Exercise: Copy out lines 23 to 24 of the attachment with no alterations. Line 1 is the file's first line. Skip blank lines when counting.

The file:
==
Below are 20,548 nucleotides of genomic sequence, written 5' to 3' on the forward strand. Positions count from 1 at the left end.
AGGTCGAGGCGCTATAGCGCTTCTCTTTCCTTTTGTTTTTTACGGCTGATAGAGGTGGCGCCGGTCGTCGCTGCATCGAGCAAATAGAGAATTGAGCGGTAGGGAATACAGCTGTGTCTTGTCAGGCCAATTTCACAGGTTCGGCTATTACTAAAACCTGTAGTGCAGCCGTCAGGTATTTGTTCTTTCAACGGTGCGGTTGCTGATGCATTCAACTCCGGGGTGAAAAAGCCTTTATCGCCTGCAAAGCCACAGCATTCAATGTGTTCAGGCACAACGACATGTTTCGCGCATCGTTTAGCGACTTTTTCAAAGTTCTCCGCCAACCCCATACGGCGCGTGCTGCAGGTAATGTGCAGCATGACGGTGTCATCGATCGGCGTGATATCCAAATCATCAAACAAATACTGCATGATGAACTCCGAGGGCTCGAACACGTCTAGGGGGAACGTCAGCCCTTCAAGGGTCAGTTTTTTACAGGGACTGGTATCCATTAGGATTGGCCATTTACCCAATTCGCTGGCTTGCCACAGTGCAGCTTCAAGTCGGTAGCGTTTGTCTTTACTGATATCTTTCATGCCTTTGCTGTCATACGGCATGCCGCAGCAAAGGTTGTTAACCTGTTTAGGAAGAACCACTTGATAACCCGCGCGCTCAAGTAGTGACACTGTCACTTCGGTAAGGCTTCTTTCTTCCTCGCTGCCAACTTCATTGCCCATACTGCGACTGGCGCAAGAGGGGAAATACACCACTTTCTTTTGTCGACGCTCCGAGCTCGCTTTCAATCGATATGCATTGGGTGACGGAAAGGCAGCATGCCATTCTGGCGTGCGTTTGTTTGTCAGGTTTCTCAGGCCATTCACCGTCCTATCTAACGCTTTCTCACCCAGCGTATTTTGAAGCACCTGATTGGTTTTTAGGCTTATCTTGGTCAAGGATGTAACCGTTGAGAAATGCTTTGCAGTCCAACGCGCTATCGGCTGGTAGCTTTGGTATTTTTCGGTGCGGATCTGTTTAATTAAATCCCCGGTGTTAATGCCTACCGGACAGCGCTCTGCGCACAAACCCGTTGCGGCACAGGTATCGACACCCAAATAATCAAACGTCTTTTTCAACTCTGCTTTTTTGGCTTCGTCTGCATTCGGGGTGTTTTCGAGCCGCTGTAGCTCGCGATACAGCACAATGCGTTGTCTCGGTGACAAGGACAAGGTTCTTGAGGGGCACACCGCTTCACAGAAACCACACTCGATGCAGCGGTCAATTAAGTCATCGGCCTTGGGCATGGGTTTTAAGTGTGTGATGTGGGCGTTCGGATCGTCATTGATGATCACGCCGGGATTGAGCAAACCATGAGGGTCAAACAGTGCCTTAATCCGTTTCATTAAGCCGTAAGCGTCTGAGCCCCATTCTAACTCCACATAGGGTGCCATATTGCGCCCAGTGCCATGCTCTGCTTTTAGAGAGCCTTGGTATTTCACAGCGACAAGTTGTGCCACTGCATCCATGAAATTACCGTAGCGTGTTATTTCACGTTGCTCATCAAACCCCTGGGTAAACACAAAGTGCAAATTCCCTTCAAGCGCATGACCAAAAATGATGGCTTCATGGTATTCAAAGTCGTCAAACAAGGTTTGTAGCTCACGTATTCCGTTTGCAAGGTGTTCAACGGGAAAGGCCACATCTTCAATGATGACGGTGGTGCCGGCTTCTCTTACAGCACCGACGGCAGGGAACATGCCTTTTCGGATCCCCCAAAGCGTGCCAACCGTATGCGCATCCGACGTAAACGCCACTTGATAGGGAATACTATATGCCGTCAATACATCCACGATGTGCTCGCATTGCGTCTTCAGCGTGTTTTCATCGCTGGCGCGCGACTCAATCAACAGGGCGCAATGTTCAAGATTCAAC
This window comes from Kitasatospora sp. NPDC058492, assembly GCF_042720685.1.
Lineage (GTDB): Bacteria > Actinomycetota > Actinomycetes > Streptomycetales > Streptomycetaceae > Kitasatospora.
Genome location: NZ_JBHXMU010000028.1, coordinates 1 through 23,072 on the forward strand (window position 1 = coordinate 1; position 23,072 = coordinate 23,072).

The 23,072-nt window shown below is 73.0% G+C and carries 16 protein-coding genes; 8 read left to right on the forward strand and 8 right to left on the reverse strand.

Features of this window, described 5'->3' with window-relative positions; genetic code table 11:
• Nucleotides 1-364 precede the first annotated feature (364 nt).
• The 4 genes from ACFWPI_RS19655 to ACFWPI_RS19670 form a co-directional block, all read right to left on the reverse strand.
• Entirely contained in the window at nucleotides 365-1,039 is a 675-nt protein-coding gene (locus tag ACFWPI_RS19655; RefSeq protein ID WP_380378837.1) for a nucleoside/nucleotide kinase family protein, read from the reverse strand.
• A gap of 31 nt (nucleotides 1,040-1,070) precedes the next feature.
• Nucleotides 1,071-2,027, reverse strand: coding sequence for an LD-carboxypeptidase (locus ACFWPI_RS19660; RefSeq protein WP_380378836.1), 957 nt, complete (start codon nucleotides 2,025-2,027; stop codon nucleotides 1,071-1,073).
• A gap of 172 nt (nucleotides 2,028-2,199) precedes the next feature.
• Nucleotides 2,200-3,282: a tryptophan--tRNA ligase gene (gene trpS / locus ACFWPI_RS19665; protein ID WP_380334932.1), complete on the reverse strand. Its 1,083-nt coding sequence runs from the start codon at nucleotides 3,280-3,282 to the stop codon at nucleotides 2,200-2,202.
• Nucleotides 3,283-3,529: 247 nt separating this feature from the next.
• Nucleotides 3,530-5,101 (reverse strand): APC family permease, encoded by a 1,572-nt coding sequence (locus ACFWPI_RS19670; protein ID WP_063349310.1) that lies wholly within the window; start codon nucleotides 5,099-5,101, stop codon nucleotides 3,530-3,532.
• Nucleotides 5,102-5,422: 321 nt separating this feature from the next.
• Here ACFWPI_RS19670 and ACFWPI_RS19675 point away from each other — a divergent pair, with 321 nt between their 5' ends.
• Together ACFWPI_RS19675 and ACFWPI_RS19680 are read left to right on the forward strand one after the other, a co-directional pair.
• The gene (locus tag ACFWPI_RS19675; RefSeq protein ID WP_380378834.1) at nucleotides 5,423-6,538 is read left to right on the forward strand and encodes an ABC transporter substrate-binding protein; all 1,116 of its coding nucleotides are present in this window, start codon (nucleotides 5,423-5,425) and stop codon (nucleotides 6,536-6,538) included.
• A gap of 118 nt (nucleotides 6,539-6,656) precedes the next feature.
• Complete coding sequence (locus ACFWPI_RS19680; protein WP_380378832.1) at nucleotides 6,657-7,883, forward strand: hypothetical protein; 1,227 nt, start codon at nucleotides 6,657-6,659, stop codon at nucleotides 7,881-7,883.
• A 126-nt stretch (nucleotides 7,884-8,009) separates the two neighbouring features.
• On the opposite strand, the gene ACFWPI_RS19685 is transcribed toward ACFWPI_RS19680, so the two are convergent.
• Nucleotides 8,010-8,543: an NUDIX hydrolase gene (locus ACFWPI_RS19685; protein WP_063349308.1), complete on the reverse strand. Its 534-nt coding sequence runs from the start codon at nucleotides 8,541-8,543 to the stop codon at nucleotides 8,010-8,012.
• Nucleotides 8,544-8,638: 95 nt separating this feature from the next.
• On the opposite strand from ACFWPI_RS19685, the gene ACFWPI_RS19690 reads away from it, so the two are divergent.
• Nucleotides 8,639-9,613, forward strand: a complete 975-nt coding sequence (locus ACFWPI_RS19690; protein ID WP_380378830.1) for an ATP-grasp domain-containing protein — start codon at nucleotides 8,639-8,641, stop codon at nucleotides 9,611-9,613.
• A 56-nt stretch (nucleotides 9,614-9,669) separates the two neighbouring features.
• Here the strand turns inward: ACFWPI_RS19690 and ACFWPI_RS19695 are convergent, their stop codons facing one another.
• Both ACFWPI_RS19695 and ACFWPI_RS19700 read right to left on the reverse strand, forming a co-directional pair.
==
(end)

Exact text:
• A 126-nt stretch (nucleotides 7,884-8,009) separates the two neighbouring features.
• On the opposite strand, the gene ACFWPI_RS19685 is transcribed toward ACFWPI_RS19680, so the two are convergent.